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Interior Design and the Time Traveller (a week-seven question)

What is it like in the Time Traveller’s home, and what does Wells’s representation (through his narrator) of this domestic interior suggest about how we are to understand the Time Traveller and his ‘home world’? Mention at least three specific moments from the text.

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“The Library Window” and our other reading (a week-six question)

How can we relate Oliphant’s “Library Window” to our other reading and to our discussions in the course so far? Show us a passage from the story that resonates with a text — whether one of our Victorian texts or one of our contemporary scholarly texts — we have discussed and explain the relationship you detect. What do you think the connection means?

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Seeing in “The Library Window” (a week-six question)

Identify a passage in “The Library Window” where vision is important. How is the experience of seeing rendered in prose, and what role does the experience have in the development of narrative? What does the passage suggest about the reliability of vision as a mode of perception?

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In Memoriam, Canto XCV (95!) (a week-five question)

Return for a minute to the section of In Memoriam that we read on the first day of class, the canto that envisions a moment of contact between poetic speaker and dead friend. Identify a few words or phrases from the canto that you find crucial to this representation of contact. Then consider the following questions, any one or more than one: What does Canto XCV suggest about Tennyson’s understanding of supernaturality? About his understanding of friendship? How can we relate it to another section of In Memoriam, and what does that relationship show ? How can we relate the canto to another text we have read? Where precisely does the supernaturality in this canto inhere — where does it live, in what words or imagery specifically — and why?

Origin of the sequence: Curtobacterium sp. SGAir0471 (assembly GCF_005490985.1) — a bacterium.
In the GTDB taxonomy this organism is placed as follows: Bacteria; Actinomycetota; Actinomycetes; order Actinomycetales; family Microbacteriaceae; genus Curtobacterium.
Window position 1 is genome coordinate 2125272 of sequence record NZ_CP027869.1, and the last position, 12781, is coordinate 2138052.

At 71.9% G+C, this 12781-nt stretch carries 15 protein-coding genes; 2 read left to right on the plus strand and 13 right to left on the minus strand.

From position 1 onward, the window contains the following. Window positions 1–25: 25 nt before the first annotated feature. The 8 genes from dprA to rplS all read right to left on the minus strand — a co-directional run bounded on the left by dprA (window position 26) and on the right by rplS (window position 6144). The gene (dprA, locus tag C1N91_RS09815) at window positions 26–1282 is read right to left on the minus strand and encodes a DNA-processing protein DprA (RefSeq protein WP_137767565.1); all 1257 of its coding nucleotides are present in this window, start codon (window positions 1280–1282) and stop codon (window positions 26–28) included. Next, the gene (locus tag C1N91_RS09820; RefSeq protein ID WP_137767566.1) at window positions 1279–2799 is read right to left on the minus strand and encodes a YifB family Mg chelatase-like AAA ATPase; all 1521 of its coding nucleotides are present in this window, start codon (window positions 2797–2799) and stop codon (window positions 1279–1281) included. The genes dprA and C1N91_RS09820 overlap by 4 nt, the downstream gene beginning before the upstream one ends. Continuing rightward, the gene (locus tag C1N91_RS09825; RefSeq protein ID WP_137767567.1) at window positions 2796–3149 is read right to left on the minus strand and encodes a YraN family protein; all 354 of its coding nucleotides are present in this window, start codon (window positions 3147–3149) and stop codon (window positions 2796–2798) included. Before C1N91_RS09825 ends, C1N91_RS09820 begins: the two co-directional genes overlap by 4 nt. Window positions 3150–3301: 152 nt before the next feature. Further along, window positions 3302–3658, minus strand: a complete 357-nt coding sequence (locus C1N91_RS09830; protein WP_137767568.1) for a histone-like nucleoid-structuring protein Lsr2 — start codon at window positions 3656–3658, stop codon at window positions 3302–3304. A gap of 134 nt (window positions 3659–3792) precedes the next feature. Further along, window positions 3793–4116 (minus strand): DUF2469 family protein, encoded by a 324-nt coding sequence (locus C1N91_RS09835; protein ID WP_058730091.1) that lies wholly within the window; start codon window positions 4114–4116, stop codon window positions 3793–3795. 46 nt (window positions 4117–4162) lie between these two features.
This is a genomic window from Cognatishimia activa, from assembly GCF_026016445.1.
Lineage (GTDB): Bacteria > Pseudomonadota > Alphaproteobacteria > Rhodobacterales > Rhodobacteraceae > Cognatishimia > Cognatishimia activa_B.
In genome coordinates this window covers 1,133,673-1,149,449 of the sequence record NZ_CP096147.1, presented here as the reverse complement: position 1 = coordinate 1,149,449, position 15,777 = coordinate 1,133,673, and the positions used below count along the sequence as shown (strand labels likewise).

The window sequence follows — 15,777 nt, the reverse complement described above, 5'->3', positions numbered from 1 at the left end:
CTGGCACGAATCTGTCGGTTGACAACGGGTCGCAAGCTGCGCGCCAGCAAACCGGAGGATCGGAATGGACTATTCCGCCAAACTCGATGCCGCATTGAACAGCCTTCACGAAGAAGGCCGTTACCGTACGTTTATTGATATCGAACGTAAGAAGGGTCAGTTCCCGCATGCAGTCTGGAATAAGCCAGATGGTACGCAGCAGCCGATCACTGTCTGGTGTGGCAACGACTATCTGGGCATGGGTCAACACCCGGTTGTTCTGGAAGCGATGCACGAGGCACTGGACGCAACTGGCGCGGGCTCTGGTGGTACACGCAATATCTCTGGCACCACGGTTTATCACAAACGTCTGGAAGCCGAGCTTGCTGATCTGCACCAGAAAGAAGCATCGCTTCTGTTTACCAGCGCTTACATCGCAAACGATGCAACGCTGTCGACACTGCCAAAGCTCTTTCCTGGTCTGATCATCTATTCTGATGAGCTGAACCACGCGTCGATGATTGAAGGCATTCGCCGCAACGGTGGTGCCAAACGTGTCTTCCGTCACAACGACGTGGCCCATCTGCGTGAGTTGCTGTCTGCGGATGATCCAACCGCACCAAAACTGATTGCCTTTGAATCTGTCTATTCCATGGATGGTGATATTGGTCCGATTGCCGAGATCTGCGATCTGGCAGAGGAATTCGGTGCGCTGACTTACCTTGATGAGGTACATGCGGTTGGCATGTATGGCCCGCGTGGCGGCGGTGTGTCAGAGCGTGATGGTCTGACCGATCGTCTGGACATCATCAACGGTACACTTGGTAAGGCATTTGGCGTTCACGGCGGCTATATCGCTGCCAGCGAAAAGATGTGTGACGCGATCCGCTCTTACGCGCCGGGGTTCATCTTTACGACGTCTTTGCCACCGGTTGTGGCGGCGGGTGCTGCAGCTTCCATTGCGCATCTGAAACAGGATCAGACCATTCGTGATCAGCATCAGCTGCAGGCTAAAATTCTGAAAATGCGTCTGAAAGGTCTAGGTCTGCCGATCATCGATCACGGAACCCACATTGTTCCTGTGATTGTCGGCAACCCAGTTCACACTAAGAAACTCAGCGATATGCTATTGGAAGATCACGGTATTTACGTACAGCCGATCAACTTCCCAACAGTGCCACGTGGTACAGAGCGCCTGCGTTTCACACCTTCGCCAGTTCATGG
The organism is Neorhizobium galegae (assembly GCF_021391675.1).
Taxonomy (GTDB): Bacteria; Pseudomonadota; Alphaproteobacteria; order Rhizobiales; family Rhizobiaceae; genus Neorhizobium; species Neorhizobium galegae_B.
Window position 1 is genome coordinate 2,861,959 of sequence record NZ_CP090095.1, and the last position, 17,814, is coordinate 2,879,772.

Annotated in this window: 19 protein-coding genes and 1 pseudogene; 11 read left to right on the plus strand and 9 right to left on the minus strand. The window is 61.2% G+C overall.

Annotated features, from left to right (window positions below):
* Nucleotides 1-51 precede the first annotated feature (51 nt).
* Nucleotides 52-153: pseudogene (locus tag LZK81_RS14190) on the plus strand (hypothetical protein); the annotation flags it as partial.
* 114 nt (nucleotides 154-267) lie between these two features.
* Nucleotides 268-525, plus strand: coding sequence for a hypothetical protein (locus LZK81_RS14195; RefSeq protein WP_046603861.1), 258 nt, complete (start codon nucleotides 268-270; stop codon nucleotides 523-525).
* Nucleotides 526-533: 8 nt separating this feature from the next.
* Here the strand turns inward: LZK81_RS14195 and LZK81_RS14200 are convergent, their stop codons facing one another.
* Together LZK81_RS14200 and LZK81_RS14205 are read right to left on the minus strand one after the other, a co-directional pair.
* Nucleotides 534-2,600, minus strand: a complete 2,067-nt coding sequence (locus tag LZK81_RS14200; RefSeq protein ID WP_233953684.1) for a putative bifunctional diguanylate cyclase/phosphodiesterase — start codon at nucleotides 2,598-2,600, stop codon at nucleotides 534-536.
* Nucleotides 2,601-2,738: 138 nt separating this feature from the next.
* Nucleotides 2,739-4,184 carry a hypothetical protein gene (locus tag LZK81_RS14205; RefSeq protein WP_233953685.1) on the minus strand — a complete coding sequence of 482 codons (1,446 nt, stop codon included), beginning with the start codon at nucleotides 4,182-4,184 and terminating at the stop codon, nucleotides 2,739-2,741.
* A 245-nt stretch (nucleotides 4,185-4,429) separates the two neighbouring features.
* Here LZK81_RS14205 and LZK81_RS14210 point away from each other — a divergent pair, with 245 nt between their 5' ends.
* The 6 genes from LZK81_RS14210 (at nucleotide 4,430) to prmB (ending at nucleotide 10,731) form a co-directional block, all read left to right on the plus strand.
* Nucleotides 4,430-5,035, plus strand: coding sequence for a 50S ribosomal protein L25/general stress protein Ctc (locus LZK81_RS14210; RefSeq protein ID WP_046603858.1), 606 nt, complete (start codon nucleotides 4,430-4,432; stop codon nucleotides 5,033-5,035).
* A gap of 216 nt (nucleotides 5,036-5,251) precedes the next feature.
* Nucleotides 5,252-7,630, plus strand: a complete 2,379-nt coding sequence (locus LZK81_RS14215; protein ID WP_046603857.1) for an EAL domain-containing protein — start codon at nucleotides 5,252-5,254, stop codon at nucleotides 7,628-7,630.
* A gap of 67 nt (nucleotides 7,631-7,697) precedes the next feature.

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Supernaturality in In Memoriam (a week-five question)

Show us one or two moments of interesting supernaturality in In Memoriam. How is the sense of supernaturality created, and what does it mean for or make happen in the poem when it occurs? Remembering the fluidity of “natural” and “supernatural” in Victorian thought, keep in mind that your moments can be ones of more *or of less obvious supernaturality: just be sure to explain what you mean, what you are seeing.

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Note on our first weeks of blog posting

Here is how our posting for the first weeks of the semester works. By Tuesday, 1 October, you need to have answered one question from each of our first three weeks. (Week-three questions will appear in the week of 23 September.) Remember that across the entire semester, you’re allowed one “grace week”: a week when you can opt out of posting. If you do use this “grace” for one of the first three weeks, keep in mind that any missed post from October on will detract from your class-writing grade.

If you’d like to suggest a question for the blog, please let me know!